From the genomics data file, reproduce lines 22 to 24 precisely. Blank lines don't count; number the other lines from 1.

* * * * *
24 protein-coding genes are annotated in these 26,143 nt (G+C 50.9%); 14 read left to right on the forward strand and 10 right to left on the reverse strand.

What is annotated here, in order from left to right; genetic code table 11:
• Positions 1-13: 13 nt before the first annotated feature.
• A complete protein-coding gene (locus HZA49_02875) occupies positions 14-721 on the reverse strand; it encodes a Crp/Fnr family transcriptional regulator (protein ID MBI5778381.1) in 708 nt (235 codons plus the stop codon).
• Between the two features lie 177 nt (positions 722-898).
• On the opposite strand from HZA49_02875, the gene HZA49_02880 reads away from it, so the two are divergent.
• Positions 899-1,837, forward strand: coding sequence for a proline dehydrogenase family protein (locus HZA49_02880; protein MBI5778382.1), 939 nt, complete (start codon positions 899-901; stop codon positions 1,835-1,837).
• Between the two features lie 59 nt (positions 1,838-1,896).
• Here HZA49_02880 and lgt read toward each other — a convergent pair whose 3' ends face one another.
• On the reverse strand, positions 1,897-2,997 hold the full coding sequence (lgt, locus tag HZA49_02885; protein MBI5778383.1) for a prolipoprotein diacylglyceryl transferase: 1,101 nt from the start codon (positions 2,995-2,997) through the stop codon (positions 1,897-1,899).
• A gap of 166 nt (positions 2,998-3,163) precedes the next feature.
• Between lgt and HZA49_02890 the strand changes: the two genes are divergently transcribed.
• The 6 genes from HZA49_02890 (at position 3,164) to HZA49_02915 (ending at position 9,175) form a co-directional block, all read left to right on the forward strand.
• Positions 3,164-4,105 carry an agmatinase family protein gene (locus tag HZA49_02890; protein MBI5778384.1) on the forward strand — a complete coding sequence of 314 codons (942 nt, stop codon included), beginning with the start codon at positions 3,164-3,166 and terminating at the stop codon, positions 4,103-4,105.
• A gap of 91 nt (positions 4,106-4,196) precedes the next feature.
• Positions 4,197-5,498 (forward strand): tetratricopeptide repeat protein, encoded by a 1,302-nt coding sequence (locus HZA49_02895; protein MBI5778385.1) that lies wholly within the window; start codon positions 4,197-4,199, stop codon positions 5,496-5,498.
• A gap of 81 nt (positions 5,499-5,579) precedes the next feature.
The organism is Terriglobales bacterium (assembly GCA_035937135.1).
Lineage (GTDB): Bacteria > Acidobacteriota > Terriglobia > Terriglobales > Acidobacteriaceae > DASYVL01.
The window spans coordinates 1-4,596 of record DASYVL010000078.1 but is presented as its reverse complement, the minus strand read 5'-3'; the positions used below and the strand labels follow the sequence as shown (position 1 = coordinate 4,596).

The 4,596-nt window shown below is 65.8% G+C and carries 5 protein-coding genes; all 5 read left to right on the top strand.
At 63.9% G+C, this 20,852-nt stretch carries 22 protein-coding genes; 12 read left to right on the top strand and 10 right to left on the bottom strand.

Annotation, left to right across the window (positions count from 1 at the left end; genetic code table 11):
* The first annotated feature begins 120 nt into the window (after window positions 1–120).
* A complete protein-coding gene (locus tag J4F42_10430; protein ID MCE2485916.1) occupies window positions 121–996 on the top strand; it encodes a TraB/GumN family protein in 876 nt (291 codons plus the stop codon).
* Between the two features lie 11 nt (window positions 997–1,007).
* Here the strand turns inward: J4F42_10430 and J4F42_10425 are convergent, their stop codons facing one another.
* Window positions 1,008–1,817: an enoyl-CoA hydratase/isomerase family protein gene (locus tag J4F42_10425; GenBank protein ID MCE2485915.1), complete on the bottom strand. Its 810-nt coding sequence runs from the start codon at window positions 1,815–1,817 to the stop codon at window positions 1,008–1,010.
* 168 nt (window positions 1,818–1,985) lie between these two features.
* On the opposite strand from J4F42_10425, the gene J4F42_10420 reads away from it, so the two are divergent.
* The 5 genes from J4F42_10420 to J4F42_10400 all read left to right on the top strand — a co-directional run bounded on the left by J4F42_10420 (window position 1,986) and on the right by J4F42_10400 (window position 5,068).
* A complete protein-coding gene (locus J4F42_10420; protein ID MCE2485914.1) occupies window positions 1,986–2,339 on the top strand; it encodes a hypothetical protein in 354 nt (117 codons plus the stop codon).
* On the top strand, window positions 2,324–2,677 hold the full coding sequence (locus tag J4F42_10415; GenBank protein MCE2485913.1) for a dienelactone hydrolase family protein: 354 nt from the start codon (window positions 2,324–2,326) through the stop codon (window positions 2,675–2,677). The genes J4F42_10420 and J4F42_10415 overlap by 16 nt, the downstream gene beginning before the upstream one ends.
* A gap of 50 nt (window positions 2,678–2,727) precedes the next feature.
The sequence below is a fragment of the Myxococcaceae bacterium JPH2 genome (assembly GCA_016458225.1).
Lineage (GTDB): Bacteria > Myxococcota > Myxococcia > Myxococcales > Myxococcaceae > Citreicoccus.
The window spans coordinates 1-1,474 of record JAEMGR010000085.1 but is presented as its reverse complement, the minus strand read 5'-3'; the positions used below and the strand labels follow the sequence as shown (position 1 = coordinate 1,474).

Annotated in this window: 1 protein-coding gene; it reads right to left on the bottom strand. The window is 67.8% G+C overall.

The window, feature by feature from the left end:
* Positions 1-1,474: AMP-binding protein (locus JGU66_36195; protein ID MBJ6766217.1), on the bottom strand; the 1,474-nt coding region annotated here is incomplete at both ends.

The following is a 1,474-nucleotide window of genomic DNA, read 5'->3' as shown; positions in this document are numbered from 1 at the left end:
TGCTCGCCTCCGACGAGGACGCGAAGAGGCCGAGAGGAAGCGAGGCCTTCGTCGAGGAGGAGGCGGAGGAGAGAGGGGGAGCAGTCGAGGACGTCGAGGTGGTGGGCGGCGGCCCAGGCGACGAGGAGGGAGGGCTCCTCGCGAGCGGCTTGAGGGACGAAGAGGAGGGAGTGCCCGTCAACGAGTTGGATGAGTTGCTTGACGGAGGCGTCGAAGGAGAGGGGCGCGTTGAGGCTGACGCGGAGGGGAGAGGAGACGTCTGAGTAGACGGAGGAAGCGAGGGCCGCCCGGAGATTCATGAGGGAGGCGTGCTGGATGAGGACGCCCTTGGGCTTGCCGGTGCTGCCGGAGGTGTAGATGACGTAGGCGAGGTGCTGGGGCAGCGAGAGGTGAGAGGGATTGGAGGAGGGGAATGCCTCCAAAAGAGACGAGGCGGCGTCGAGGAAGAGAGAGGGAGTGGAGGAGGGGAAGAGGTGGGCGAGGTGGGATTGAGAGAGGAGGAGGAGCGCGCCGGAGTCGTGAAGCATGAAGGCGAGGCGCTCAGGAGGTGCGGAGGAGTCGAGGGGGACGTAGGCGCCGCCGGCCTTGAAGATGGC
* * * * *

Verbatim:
At 63.9% G+C, this 20,852-nt stretch carries 22 protein-coding genes; 12 read left to right on the top strand and 10 right to left on the bottom strand.

Annotation, left to right across the window (positions count from 1 at the left end; genetic code table 11):
* The first annotated feature begins 120 nt into the window (after window positions 1–120).